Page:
The “Contributor’s Story” series is intended to provide a face and voice to our major open source ccontributors and community members, an overview of the projects they are working on, and the successes and challenges contributors face when developing.
In this blog post, we will be talking to Sarthak Khattar, a Pysa contributor working on a Language Server VSCode extension through the Major League Hacking (MLH) Fellowship.
“I have always been fascinated by the world of open source as working on large collaborative projects is what I greatly enjoy…”
Tell us a little bit about yourself and your current experience in the MLH Fellowship.
I'm interested in security and am most comfortable with Python. I was introduced to MLH Fellowship by one of my friends who is also an open source enthusiast.
Where did you first learn about open source? How did you get started using/contributing?
I first became aware of open source when one of my friends became Google Code-In Finalists and encouraged me to learn more about open source and start contributing as well. However, it was not until October 2020 when I first started contributing via a project called IntelOwl. I started with the primary reason to gain experience for the MLH Fellowship.
Describe the project you are currently working on.
I'm currently working on Pysa, a static taint flow analysis tool built on top of Pyre, a Python typechecker. I'm working on creating a Language Server VSCode extension for Pysa to enable features like syntax highlighting, error checking etc. for .pysa files.
How did you initially go about tackling the issue?
Through the Fellowship, we were given an outline of what the process of development would look like by Graham, one of the maintainers of Pysa. We first created an initial template from the already existing extension for Pyre and proceeded to customize it for Pysa. We also updated several documentation points for setting up the development environment for everything.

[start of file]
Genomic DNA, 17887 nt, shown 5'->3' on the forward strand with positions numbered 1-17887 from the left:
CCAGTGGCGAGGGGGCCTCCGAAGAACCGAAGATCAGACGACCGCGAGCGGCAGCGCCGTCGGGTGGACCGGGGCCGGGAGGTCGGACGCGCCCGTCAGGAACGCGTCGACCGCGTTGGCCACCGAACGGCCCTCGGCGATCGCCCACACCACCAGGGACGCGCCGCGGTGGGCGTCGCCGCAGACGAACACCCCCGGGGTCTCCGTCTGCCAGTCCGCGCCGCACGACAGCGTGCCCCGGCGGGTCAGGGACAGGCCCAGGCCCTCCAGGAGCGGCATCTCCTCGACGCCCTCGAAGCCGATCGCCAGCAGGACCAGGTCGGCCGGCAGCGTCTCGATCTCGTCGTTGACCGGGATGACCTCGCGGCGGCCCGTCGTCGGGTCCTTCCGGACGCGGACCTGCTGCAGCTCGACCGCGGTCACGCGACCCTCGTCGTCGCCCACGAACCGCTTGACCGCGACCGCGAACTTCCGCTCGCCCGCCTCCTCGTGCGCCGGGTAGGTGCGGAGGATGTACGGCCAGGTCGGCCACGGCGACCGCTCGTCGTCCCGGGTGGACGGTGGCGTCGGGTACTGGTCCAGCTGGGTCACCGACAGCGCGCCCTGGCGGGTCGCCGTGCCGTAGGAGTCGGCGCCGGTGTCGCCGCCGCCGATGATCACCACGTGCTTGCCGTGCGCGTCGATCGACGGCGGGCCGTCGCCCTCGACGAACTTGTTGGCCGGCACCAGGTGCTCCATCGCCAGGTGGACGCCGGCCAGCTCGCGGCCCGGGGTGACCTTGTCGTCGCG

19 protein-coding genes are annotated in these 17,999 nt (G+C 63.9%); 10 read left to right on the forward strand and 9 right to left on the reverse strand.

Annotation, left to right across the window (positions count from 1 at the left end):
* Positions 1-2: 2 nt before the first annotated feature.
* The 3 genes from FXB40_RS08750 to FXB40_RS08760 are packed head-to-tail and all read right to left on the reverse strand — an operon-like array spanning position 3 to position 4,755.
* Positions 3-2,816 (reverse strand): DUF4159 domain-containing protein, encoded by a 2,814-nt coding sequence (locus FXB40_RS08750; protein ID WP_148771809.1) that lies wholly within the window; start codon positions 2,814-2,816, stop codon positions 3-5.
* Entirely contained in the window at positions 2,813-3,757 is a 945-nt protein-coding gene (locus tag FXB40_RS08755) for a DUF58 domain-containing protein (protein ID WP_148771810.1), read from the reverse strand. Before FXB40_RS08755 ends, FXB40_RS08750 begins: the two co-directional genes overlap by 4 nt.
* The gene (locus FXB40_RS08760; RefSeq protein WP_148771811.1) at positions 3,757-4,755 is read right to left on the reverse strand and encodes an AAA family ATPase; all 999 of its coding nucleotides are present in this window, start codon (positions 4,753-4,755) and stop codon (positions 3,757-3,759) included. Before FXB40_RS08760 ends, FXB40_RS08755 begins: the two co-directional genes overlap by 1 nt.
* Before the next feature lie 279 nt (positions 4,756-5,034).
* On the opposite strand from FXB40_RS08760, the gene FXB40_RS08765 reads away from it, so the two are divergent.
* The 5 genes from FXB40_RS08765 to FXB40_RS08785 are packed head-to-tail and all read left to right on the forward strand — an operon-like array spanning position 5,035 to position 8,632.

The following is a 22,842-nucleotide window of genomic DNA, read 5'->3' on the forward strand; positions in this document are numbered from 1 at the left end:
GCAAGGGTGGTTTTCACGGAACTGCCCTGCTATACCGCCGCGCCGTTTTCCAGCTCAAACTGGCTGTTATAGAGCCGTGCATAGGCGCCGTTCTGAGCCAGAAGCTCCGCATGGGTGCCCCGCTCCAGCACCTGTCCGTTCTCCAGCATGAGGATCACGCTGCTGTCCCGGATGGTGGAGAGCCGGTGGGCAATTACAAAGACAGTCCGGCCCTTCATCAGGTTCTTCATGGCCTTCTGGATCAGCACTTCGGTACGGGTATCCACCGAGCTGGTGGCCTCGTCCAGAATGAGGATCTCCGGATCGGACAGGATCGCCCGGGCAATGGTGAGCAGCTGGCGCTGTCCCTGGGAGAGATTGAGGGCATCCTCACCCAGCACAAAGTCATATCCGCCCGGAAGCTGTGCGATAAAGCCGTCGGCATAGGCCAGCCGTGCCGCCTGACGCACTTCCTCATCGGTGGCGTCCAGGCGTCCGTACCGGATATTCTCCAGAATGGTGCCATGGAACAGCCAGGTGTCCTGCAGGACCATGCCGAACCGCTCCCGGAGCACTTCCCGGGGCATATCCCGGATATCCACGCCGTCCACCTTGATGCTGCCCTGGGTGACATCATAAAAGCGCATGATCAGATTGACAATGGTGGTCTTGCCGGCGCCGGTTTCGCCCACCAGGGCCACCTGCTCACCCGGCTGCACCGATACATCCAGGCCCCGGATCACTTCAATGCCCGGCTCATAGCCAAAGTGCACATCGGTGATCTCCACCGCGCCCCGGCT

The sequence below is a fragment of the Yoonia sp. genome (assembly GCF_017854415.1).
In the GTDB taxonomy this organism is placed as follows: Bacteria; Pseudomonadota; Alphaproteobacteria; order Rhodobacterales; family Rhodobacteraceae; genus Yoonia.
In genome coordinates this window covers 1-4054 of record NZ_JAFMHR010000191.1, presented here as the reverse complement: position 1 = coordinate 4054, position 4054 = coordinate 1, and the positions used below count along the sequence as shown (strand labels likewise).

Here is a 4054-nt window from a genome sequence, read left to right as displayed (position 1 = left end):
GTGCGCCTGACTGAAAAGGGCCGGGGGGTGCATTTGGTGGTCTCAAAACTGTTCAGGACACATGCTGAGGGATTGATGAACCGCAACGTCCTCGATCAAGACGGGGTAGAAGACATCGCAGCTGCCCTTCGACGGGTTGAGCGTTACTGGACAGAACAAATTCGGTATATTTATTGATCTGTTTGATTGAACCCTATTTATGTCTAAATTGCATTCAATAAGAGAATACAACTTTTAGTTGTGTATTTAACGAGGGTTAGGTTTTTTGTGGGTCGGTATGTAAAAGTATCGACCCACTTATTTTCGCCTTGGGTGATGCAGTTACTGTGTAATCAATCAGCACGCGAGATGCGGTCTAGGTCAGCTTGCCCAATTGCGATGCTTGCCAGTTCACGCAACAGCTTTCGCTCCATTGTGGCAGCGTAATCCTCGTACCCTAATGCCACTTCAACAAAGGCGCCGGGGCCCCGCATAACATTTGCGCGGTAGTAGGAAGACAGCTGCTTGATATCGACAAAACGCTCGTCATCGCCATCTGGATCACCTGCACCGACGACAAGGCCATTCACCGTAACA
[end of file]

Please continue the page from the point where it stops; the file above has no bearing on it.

What roadblocks or problems have you faced thus far in your contribution?
We ran into several build-from-source issues while setting up the development environment for Pysa. Many of the issues we faced were undocumented so finding their workarounds was tricky and time consuming. There were also some things in the workflow that were optimized for Facebook's internal build system so finding an open source workaround to them took us some time as well.
What is the current status of development?
As of now, we have updated the documentation to include several issues we ran into while building Pyre from source and setting up the development environment. We have also established a base template for the Pysa extension and started working on adding Pysa specific features.
What have you learned about the project, development, or open source thus far?
More than anything else, I feel like I have learnt to use Version Control and virtual environments in Python a lot better than before. Working on Pysa has taught me how to create and manage VSCode extensions, what the Language Server Model is all about and how utilizing the power of Pyre's type-checking and the concept of taint flow analysis tool like Pysa can be used to statically analysis code for potential vulnerabilities, thus, automating the process of securing code and making it safe for production.
What advice would you give future contributors to the open source project?
It's a bit tricky to get acquainted with Pysa at first, but follow the updated docs to get set up. Don't be afraid to make PRs related to small things like correcting documentation or finding a fix for a bug. The maintainers are very encouraging and helpful and opening issues and/or directly keeping in touch will help you get around any roadblocks you might face.
We’d like to thank Sarthak for their continuous contributions to the Facebook Open Source ecosystem. You can follow Sarthak’s work through GitHub.
If you’d like to learn more about Facebook Open Source, follow us on Twitter, Facebook, and YouTube for relevant updates, and check out the Pysa website for how to get started.